The many admirers of the legendary ‘founding father’ of Egyptian archaeology, Sir William Matthew Flinders Petrie (1853-1942), will certainly not want to overlook Tine Bagh’s brilliant new volume. Petrie’s varied archaeological expeditions to the Nile Valley and his colourful life were recently celebrated in the museum exhibition In the Shadow of the Pyramids, which was organised by the Ny Carlsberg Glyptotek, Copenhagen. The show ran between November 11th 2011 and March 25th 2012.
This attractive book is the fully illustrated and thoroughly researched catalogue that accompanied the exhibition.
As one of the more generous sponsors of Petrie’s Egyptian fieldwork in the early twentieth century, the Ny Carlsberg Foundation received, following each season, a certain division of his finds, termed as ‘gifts’. As a result of this mutually beneficial arrangement, the Museum’s permanent collection is today enriched with over two hundred of his finest discoveries. This group of antiquities was brought into sharp focus during the exhibit. The objects displayed are reproduced in the volume by means of a large number of outstanding black-and- white and colour photographs, as well as many line-drawings. The author has attempted to put these artefacts into their proper original context, by utilising Petrie’s many publications, his notes and correspondences from archival sources, and other up-to-date references.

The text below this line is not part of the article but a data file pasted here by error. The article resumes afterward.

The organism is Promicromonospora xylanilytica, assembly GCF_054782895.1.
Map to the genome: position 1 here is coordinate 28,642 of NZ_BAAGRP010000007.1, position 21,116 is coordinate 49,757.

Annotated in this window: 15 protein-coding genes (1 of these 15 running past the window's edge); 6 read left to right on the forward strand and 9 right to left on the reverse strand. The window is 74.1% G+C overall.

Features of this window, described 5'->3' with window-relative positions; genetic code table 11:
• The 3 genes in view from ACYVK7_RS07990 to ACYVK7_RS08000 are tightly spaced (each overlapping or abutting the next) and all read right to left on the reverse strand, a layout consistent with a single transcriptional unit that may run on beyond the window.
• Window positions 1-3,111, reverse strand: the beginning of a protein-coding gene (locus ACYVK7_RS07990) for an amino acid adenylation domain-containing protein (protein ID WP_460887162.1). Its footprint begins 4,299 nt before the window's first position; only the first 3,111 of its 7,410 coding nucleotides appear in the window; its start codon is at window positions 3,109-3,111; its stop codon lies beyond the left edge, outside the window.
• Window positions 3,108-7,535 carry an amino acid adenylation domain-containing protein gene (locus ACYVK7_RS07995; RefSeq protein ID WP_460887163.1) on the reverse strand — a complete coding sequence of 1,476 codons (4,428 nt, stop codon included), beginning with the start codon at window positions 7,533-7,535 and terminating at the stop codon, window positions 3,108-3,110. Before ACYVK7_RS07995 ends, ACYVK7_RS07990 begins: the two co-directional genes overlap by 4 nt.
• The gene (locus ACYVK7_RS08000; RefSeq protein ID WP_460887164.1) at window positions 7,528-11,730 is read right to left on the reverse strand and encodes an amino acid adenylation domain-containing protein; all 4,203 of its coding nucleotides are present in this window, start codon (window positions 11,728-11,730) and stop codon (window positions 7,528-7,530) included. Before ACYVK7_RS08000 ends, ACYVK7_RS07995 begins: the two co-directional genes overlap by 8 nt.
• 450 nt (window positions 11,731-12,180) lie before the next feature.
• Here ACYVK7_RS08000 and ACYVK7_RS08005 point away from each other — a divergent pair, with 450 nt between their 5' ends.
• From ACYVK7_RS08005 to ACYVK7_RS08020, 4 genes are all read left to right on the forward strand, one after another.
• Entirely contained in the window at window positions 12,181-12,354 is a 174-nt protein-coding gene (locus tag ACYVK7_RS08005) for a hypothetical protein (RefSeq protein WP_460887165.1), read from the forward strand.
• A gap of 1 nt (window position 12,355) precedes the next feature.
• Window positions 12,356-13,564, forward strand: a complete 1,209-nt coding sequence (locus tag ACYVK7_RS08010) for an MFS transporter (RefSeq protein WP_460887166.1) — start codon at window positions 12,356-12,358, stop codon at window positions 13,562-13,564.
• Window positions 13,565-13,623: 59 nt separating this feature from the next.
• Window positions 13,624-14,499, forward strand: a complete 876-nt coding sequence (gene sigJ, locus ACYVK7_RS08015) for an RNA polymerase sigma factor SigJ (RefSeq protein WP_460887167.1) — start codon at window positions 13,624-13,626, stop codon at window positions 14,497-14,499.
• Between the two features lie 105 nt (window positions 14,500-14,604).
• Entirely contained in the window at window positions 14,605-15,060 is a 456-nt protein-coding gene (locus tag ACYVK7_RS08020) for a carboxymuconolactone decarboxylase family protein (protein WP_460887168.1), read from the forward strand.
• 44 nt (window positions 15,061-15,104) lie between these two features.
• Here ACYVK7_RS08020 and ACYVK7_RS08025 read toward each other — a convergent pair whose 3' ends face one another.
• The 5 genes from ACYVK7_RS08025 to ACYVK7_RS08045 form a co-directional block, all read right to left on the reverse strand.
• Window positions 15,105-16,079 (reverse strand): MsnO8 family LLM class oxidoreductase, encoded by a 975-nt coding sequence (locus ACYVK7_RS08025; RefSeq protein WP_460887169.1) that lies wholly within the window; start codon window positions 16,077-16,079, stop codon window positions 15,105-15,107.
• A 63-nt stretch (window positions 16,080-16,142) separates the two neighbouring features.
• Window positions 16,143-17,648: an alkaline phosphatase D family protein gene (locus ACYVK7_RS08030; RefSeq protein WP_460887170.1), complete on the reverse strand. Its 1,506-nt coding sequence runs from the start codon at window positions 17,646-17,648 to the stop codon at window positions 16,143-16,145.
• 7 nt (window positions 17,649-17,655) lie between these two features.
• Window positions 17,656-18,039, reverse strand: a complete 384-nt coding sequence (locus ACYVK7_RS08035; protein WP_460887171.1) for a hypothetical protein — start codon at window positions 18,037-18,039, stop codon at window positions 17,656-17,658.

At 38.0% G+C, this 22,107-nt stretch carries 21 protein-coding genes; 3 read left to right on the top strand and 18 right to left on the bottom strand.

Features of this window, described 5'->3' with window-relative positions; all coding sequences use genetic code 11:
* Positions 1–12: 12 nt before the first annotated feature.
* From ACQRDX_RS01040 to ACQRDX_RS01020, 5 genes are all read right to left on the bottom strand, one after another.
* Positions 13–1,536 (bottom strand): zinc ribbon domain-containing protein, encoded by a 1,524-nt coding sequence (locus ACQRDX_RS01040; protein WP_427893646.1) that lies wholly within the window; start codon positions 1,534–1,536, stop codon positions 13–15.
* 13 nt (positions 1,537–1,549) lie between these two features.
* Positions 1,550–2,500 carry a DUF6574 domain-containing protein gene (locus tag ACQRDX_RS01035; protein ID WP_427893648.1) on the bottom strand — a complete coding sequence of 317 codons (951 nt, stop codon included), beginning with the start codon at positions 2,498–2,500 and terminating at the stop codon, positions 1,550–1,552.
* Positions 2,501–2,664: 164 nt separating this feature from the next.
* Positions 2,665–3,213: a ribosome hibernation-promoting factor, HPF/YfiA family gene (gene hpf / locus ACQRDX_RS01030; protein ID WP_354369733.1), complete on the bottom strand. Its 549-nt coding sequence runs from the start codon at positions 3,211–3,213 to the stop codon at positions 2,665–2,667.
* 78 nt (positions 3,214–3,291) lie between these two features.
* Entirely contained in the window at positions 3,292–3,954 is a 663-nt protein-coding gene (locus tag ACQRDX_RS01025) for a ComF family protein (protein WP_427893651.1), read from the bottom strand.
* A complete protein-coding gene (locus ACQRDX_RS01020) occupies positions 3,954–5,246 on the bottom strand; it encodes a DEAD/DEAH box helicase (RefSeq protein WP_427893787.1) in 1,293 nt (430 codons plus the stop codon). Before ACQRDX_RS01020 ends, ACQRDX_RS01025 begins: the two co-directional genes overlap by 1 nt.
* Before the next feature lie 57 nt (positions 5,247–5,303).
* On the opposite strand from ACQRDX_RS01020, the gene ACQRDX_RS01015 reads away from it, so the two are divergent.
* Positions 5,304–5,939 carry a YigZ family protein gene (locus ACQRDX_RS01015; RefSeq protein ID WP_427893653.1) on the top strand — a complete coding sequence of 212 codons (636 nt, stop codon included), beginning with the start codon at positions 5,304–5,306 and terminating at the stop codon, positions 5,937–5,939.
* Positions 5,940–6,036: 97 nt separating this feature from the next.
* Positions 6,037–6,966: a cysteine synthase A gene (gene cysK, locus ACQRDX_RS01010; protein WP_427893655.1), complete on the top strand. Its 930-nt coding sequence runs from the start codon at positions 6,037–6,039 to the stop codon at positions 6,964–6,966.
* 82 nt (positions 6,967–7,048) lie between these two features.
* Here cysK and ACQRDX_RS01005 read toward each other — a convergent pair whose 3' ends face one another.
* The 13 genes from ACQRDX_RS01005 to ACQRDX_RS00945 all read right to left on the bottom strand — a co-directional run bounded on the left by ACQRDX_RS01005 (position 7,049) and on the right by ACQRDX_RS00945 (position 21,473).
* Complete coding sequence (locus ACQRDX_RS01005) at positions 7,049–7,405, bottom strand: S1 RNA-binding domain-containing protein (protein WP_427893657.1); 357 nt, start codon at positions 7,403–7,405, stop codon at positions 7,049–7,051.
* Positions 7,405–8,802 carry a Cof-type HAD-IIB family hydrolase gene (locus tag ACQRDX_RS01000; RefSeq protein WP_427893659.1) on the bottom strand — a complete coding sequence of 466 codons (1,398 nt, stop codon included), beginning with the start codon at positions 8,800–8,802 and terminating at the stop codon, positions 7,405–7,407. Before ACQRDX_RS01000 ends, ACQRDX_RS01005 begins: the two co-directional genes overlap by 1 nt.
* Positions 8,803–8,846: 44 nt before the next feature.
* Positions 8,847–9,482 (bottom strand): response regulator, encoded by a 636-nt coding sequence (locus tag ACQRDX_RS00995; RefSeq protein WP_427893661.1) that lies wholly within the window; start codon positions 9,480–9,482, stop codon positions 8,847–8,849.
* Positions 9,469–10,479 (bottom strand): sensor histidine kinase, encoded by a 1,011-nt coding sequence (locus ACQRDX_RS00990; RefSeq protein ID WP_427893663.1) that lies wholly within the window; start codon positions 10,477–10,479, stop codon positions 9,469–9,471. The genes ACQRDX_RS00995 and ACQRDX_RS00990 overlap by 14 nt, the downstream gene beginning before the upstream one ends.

Given the fact that Petrie excavated at most of the major ancient sites in Egypt, the material in the Ny Carlsberg Glyptotek ranges significantly in date and provenance. Readers will surely find something that appeals to them. For this reviewer, the catalogue entries discussing the fragments of bright wall-painting and reliefs from the famous early Dynasty IV mastaba of Nefermaat and his wife Atet from Meidum are especially fascinating.
The English translation (editing?), however, can occasionally be a bit jarring to read, but this is only a minor point of criticism. This is a work that I am quite pleased to have on my bookshelf. I only wish I had been able to visit the exhibition in Copenhagen.
Meddelelser fra Ny Carlsberg Glyptotek ny serie nr. 13, 2011
Paperback, price €20.00
Patrick F. Houlihan
Patrick has written widely on topics relating to ancient Egypt, and is the author of The Birds of Ancient Egypt, The Animal World of the Pharaohs, and Wit & Humour in Ancient Egypt. He is a regular contributor to AE magazine.
by Colin Renfrew and Paul Bahn
This is a completely revised and updated edition of a best-selling book described as “an introduction to what archaeologists do and how they do it”.
It is beautifully illustrated, and although it is not aimed specifically at Egyptologists, it necessarily uses ancient Egypt for much of its source material. For any serious student of Egyptology, especially anyone hoping to take part in excavation in Egypt, it should be essential reading, and for the armchair archaeologist it is a very valuable source of information on the more technical aspects of the subject.